Dan Silver, Global Functions and Compliance Officer for Shell, but speaking in a personal capacity, began our final Business Ethics Debate of 2016 by posing the question, are ethics and compliance a force for good or simply an insurance policy?
The insurance policy approach involves a lot of investment in ethics and compliance programmes to create an audit trail that ticks all the boxes, shows how much work has been done and aims to keep the regulator happy. But, as the cynic often asks, does it actually prevent bribery?
On the plus side, a lot of the work involves creating a culture and set of values that can drive change within an organisation. Activities that promote transparency, support staff who don’t break the rules to get a job done and encourage honesty when things go wrong, all make a positive difference.
While on the negative side, there is something of a compliance arms race in operation with regulators and advisers competing to raise the bar on what will be considered adequate.
Yet despite all these endeavours, corruption scandals continue to hit the headlines: it seems that no matter how robust the processes, if someone decides to bend the rules they can. This is more likely to happen when the messages or incentives of the organisations are misaligned or at least perceived to be.
The current regulatory focus on culture and leadership addresses this reality, but the definition of what adequate really means is still left to the organisations to decide. Four challenging issues were highlighted:
Managing agents and intermediaries: This is a highly challenging area of bribery prevention. Some regulators advise businesses not to use them as the risk is too high. Some organisations do ban political consultants preferring to own the relationship with governments themselves. But inevitably many third parties will be used to interact with government organisations to organise permits, visas, consents etc. One approach is to ensure robust due diligence of any third parties, add ABC clauses to any contracts, insist on training and implement regular monitoring of the intermediaries’ activities. All of this can be difficult to manage and can be seen as interference, nonetheless organisations need to make a judgement call as to what would be considered adequate.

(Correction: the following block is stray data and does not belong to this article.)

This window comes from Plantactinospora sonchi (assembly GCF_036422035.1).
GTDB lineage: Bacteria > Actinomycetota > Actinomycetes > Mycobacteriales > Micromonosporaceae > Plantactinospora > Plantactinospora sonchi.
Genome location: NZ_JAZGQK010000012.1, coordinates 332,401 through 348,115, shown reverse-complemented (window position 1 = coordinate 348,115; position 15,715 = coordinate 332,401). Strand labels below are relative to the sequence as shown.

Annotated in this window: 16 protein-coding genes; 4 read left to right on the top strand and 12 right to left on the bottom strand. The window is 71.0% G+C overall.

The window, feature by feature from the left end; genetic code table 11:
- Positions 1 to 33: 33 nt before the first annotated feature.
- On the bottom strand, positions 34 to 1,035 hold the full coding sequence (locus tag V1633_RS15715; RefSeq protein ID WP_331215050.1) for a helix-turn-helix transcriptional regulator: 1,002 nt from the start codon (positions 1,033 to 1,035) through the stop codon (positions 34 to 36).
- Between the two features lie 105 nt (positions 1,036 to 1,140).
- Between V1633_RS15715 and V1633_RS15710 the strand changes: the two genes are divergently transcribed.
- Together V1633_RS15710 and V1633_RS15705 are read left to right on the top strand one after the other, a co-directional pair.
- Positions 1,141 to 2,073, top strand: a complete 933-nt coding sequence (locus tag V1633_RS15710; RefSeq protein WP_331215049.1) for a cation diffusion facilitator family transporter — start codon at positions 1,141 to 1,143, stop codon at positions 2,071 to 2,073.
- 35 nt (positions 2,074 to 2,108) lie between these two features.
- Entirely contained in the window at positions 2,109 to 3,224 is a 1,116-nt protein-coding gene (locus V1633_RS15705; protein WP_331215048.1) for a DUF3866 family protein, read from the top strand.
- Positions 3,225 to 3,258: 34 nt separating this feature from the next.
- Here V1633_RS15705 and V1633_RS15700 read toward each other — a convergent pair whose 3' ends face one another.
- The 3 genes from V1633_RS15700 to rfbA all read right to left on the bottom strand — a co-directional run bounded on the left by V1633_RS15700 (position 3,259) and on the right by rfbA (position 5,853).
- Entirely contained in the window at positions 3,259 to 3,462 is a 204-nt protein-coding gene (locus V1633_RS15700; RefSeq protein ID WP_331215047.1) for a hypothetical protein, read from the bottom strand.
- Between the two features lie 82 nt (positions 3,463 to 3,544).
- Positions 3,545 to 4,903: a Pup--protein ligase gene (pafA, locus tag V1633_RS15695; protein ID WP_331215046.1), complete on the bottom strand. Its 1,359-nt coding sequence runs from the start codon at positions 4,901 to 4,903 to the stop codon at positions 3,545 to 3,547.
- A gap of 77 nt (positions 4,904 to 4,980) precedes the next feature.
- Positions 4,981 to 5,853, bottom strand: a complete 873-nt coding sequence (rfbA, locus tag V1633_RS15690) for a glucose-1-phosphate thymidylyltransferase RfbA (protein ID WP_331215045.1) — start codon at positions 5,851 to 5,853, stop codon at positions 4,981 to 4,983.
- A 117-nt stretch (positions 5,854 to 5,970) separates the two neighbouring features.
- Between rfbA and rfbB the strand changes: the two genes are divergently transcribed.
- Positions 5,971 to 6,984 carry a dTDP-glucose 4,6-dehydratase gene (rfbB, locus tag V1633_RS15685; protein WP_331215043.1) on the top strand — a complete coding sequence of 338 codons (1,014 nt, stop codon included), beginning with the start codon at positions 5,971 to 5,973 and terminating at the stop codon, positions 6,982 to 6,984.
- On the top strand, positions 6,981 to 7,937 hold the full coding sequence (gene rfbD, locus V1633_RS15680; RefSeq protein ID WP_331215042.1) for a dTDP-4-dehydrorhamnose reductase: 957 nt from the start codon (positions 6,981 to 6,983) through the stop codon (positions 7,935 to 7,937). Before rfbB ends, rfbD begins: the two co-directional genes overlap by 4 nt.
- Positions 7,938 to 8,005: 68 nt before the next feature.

Training: Is on-line training enough or should it be face-to-face? How often should it be refreshed? How can you ensure it is relevant and engaging? What is considered enough?
ISO37001: Is this more than another box-ticking exercise?
Audits of suppliers: Companies choosing to ask for audit rights of suppliers need to decide which suppliers and how to monitor, how often to audit and how to handle any red flags: failing to respond to a red flag would not go down well with the regulators.
Asked whether anti-bribery and corruption programmes were a force for good or simply an insurance policy, the majority felt they were a force for good.
Few companies were investing in this level of ABC compliance before 2010, so it is inevitable that much of the ABC activities in hand could be described as box-ticking exercises as more needed to be done to ensure compliance with the new law. However, the advantage of a legislative requirement is that it drives organisations to allocate sufficient resources to address the need: the first step towards change.